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Pururava wanted to have children continuously by the womb of Urvasi. His only ambition was to have sex life with Urvasi and thereby get a son

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Expressions researched:
"Purūravā wanted to have children continuously by the womb of Urvaśī. His only ambition was to have sex life with Urvaśī and thereby get a son"

Srimad-Bhagavatam

SB Canto 9

Purūravā wanted to have children continuously by the womb of Urvaśī. His only ambition was to have sex life with Urvaśī and thereby get a son. In other words, he had so much lust in his heart that even while performing yajña he thought of Urvaśī, instead of thinking of the master of yajña, Yajñeśvara, Lord Viṣṇu.

When the process of fruitive yajña became manifest within his heart, King Purūravā went to the same spot where he had left Agnisthālī. There he saw that from the womb of a śamī tree, an aśvattha tree had grown. He then took a piece of wood from that tree and made it into two araṇis. Desiring to go to the planet where Urvaśī resided, he chanted mantras, meditating upon the lower araṇi as Urvaśī, the upper one as himself, and the piece of wood between them as his son. In this way he began to ignite a fire.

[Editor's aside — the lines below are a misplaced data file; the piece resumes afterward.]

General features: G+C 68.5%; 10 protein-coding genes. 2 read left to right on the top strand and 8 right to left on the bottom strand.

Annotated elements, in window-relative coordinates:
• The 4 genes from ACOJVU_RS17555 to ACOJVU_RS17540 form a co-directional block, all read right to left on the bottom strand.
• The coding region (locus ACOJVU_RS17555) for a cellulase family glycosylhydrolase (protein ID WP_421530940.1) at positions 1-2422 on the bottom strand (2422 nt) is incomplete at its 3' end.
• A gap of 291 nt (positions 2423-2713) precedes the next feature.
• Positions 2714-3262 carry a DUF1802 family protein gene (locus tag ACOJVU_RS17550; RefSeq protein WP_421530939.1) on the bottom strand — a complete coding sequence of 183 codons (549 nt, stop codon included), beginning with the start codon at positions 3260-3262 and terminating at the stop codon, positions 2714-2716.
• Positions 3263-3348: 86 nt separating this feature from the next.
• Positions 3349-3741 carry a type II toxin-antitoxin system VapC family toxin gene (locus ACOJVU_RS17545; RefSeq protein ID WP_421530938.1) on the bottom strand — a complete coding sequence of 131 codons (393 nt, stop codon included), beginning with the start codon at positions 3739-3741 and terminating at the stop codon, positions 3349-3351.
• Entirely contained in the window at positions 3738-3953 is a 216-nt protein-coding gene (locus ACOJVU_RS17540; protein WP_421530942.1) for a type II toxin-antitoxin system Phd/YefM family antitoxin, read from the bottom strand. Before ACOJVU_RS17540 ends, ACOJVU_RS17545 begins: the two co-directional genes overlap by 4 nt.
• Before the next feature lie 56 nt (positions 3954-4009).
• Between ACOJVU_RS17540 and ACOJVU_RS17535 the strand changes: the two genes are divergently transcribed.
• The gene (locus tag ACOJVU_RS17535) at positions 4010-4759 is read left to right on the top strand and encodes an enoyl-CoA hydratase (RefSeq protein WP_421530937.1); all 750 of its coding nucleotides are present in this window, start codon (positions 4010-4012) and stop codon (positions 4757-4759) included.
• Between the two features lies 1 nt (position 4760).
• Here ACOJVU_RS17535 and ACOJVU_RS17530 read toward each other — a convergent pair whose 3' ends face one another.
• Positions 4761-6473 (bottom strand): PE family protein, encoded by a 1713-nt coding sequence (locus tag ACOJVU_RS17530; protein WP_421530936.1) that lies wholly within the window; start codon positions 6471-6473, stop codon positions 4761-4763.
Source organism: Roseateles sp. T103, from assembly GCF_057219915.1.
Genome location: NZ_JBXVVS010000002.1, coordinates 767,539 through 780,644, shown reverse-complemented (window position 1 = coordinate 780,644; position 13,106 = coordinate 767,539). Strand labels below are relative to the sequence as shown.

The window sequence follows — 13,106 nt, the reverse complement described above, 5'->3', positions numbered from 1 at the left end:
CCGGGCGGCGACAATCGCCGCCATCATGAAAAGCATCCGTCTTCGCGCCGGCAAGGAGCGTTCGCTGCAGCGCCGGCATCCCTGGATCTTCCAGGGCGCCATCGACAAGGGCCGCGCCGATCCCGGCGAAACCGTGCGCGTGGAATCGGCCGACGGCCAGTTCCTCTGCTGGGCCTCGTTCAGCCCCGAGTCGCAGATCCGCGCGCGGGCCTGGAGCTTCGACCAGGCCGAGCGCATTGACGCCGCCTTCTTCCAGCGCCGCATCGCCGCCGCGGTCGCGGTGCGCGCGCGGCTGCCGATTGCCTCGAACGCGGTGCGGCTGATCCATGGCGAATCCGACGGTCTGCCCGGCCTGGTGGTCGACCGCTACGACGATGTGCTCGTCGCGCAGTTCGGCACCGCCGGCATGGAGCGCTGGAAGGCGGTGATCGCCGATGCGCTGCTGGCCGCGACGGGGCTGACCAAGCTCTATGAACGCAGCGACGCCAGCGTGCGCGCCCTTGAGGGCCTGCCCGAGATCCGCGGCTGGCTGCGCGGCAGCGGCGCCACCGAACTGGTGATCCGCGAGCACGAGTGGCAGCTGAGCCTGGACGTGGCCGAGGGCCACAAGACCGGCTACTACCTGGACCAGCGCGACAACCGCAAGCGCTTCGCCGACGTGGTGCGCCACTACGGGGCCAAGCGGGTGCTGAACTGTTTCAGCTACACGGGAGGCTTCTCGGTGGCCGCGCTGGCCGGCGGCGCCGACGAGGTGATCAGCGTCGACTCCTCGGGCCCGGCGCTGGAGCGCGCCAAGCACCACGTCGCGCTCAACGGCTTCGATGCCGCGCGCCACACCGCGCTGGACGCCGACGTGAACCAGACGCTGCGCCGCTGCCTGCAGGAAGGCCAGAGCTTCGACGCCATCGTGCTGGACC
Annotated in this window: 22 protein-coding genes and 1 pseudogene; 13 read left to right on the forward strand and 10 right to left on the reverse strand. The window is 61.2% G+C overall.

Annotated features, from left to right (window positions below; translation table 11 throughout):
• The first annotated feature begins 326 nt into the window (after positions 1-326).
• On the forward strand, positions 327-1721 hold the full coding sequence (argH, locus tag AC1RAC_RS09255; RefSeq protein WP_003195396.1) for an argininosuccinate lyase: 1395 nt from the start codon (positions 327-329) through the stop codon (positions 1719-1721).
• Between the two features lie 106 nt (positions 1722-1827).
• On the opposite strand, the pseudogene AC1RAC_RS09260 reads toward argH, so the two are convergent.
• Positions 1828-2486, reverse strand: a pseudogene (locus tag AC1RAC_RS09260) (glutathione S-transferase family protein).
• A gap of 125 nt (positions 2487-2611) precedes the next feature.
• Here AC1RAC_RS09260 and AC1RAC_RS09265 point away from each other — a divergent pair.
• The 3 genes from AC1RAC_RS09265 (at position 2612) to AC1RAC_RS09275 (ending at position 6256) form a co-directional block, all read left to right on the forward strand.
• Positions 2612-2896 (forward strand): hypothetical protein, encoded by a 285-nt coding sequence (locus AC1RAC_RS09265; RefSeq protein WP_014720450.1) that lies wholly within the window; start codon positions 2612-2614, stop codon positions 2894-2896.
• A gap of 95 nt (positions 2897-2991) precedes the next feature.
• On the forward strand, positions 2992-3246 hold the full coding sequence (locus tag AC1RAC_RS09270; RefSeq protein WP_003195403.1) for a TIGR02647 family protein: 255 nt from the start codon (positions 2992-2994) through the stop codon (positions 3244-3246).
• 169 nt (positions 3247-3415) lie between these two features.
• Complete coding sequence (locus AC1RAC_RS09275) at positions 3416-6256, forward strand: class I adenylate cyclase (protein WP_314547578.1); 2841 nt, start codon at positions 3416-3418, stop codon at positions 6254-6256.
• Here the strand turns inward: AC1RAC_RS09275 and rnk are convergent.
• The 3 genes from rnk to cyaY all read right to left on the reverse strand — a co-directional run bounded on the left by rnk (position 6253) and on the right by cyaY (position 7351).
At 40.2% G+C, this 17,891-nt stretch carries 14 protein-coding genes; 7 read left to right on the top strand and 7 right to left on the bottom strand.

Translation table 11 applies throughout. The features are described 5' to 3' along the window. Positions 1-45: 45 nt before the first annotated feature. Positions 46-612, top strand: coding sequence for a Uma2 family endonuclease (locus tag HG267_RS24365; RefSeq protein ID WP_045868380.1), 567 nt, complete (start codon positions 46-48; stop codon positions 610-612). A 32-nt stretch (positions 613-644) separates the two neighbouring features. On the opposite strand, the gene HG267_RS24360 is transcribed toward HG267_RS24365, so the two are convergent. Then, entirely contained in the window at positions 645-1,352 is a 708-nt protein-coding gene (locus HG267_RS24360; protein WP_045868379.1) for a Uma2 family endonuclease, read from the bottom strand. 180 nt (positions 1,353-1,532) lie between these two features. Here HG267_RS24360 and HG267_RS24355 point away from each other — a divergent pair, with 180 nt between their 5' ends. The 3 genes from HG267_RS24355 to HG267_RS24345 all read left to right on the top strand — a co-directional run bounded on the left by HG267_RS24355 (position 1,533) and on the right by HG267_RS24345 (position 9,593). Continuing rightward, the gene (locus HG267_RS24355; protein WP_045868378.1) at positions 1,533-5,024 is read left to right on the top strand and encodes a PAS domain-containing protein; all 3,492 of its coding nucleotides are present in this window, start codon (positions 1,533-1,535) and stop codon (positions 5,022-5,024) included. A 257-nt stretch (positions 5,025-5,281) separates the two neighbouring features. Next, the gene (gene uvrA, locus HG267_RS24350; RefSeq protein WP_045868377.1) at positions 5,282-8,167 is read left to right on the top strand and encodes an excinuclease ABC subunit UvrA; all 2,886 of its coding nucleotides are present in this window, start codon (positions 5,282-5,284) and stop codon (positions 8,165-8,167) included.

The Vedic fire for performing yajña was not ignited with ordinary matches or similar devices. Rather, the Vedic sacrificial fire was ignited by the araṇis, or two sacred pieces of wood, which produced fire by friction with a third. Such a fire is necessary for the performance of yajña. If successful, a yajña will fulfill the desire of its performer. Thus Purūravā took advantage of the process of yajña to fulfill his lusty desires. He thought of the lower araṇi as Urvaśī, the upper one as himself, and the middle one as his son. A relevant Vedic mantra quoted herein by Viśvanātha Cakravartī Ṭhākura is śamī-garbhād agniṁ mantha. A similar mantra is urvaśyām urasi purūravāḥ. Purūravā wanted to have children continuously by the womb of Urvaśī. His only ambition was to have sex life with Urvaśī and thereby get a son. In other words, he had so much lust in his heart that even while performing yajña he thought of Urvaśī, instead of thinking of the master of yajña, Yajñeśvara, Lord Viṣṇu.